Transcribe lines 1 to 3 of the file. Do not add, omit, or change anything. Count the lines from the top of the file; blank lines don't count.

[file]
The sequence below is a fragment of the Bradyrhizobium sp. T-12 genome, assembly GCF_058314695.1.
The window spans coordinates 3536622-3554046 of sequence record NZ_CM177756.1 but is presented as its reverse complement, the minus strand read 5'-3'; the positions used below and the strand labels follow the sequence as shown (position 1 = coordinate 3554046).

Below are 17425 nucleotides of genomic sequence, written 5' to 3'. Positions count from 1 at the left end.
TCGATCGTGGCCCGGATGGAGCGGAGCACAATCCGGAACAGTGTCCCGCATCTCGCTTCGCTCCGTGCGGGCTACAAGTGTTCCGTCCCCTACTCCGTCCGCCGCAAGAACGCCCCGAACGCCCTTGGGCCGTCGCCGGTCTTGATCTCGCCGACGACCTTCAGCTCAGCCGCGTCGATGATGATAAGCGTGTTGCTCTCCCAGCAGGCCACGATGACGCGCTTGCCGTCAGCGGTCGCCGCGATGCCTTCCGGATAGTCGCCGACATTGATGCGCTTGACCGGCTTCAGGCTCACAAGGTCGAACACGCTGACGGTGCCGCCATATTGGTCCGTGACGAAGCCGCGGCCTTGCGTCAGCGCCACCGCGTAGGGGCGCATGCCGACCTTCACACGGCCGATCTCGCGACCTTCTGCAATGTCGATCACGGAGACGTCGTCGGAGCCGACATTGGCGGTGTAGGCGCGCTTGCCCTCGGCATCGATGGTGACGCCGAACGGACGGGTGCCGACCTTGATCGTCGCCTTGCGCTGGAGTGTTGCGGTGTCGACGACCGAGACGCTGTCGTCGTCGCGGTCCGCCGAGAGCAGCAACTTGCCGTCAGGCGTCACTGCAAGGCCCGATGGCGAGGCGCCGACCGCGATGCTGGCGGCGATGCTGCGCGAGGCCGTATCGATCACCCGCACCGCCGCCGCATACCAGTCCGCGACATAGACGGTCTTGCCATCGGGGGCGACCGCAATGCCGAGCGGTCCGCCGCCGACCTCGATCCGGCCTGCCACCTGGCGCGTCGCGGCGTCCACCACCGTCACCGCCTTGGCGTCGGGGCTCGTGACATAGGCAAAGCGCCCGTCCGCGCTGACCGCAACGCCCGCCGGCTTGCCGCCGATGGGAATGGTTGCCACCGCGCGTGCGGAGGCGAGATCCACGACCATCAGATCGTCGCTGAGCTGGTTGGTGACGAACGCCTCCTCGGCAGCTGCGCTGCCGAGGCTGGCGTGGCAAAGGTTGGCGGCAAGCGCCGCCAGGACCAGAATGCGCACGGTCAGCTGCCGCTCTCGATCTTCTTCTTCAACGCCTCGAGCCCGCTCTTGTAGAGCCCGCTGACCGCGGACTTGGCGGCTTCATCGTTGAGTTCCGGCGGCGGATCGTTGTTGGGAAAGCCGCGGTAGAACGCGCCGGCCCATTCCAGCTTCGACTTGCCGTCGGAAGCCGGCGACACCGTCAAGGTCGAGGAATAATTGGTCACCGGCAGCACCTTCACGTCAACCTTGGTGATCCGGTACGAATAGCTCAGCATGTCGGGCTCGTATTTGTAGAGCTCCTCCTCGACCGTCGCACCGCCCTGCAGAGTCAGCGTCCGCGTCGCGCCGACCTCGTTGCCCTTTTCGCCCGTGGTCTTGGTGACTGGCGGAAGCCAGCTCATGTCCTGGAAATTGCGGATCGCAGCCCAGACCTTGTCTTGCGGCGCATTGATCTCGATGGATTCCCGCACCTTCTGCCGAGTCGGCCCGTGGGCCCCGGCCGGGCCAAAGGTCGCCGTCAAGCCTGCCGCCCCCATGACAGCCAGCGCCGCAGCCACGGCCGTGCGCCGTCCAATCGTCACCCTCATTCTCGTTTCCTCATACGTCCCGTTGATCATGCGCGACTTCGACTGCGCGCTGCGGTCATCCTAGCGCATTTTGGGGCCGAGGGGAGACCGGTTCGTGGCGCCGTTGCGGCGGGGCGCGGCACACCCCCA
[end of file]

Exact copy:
The sequence below is a fragment of the Bradyrhizobium sp. T-12 genome, assembly GCF_058314695.1.
The window spans coordinates 3536622-3554046 of sequence record NZ_CM177756.1 but is presented as its reverse complement, the minus strand read 5'-3'; the positions used below and the strand labels follow the sequence as shown (position 1 = coordinate 3554046).

Below are 17425 nucleotides of genomic sequence, written 5' to 3'. Positions count from 1 at the left end.